S&P downgrades Exxon and Chevron on climate risk, dour earnings

FILE PHOTO: The S&P Global logo is displayed on its offices in the financial district in New York City, U.S., December 13, 2018. REUTERS/Brendan McDermid/File Photo

(Reuters) - S&P Global Ratings on Thursday cut the credit ratings of top U.S. oil producers Exxon Mobil Corp, Chevron Corp and ConocoPhillips by a notch, citing massive quarterly losses and the pressure to tackle climate change.

The ratings slipped to ‘AA-,’ weeks after the agency warned it was considering downgrades for 13 of the world’s largest oil companies due to the rising risk from energy transition and volatile commodity prices.

Several oil companies posted billions of dollars in losses in 2020 after the COVID-19 pandemic brought global travel to a standstill, slashing fuel demand and sending crude prices to historic lows.

The sector is also under pressure from investors and pension funds demanding companies to disclose their carbon footprint and reduce greenhouse gas emissions by investing in renewable energy projects.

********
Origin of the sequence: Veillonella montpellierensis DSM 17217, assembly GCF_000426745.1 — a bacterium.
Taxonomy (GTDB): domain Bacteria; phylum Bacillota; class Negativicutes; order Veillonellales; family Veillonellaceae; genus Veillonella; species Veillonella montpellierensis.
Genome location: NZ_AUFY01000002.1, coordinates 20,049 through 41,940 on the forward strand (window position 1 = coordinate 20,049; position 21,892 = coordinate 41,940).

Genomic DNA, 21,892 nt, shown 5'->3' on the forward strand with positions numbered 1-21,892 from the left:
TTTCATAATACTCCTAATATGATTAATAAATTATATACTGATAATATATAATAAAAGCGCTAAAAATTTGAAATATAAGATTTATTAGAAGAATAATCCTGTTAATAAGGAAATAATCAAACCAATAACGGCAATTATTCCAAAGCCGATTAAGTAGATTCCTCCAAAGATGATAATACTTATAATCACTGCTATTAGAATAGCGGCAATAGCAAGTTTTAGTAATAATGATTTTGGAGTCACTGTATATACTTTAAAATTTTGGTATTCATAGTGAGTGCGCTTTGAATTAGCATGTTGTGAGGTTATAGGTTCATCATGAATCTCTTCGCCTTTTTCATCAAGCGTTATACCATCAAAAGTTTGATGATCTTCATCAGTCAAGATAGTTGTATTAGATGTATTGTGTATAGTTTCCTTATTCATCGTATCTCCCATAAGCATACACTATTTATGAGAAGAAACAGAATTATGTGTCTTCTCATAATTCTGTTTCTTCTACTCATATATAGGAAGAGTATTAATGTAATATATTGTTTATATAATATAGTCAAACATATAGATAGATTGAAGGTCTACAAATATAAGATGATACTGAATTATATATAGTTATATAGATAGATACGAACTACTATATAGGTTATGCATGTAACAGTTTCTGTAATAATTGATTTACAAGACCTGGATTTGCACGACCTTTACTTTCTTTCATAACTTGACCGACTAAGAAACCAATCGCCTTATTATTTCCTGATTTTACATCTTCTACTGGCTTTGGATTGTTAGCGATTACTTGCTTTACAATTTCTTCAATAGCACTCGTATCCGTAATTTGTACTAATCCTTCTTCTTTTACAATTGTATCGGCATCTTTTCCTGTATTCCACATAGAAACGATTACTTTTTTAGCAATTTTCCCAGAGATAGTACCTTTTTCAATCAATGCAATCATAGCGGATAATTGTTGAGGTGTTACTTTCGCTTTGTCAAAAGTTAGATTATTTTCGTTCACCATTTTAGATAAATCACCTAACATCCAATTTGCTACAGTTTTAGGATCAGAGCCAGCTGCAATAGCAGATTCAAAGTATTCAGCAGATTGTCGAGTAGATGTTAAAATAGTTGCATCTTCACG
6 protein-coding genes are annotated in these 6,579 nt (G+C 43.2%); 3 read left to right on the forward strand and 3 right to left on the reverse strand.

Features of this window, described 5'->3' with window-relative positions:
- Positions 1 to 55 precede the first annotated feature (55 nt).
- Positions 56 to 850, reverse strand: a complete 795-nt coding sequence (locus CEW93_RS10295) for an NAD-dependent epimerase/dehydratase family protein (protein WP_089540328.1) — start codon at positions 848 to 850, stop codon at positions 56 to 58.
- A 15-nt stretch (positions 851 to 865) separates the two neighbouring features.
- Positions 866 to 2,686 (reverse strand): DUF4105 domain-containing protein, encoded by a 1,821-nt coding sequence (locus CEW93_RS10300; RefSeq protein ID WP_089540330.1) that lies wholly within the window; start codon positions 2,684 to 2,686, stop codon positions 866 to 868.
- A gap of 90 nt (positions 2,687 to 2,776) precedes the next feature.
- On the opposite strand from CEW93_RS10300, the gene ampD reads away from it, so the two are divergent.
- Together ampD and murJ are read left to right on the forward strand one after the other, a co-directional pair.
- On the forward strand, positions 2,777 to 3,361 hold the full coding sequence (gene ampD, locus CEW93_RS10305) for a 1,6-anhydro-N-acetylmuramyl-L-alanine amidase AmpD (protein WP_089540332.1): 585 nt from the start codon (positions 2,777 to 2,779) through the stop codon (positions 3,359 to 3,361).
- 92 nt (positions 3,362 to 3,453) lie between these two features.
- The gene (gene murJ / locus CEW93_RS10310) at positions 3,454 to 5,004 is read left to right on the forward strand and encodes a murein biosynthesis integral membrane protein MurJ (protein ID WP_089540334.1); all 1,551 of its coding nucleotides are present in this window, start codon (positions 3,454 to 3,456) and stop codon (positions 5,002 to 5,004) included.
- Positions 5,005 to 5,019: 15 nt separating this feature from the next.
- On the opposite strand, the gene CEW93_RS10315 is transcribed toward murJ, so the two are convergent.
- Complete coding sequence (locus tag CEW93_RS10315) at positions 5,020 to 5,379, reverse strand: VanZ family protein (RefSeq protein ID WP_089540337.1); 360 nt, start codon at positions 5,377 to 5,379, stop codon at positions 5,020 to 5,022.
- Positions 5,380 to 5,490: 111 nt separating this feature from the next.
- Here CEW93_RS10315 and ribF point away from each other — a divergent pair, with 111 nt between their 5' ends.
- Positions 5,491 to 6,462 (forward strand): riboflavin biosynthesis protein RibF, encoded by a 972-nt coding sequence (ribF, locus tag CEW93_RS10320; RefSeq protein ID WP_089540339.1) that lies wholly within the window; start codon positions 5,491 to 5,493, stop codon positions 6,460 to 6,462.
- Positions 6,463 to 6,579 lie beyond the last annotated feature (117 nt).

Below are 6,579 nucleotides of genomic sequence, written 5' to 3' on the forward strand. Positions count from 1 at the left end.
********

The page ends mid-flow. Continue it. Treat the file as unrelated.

While companies including Exxon, Chevron and ConocoPhillips have announced steps to tackle climate change, S&P said it does not see those “providing material credit differentiation”.

Investors are also pressuring the companies to cut spending and focus on dividends and buybacks after the sector amassed massive debts to grow during shale oil’s golden era.

S&P has a ‘stable’ outlook on Chevron, widely considered to have the best restraint on spending. ExxonMobil’s outlook is negative, meaning the ratings agency could downgrade its profile again.

Exxon last year slashed spending on new projects by nearly a third and outlined plans to cut up to 15% of its workforce, but its debt rose by $21 billion due to expenses and restructuring.

S&P expects Exxon to take more actions such as selling assets or further cutting its spending budget to manage its debt.

Reporting by Shariq Khan in Bengaluru; Editing by Aditya Soni